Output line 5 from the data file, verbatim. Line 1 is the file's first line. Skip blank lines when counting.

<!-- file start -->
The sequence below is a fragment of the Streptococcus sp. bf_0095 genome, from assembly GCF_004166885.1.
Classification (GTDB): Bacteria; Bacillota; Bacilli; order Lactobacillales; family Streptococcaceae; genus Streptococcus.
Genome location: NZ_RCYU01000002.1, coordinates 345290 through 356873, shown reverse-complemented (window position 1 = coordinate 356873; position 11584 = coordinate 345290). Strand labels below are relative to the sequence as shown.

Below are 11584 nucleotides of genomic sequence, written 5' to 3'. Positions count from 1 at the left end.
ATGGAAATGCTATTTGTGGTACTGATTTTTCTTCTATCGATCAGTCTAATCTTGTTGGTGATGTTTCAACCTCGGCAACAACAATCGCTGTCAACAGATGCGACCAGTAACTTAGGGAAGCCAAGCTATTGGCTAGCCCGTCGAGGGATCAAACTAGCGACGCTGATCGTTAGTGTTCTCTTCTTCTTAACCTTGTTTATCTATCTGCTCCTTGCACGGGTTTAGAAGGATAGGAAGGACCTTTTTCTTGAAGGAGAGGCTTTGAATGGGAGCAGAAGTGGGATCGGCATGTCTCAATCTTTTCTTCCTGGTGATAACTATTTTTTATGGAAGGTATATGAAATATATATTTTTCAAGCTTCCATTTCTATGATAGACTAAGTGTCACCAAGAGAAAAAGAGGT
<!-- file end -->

ATGGAAATGCTATTTGTGGTACTGATTTTTCTTCTATCGATCAGTCTAATCTTGTTGGTGATGTTTCAACCTCGGCAACAACAATCGCTGTCAACAGATGCGACCAGTAACTTAGGGAAGCCAAGCTATTGGCTAGCCCGTCGAGGGATCAAACTAGCGACGCTGATCGTTAGTGTTCTCTTCTTCTTAACCTTGTTTATCTATCTGCTCCTTGCACGGGTTTAGAAGGATAGGAAGGACCTTTTTCTTGAAGGAGAGGCTTTGAATGGGAGCAGAAGTGGGATCGGCATGTCTCAATCTTTTCTTCCTGGTGATAACTATTTTTTATGGAAGGTATATGAAATATATATTTTTCAAGCTTCCATTTCTATGATAGACTAAGTGTCACCAAGAGAAAAAGAGGT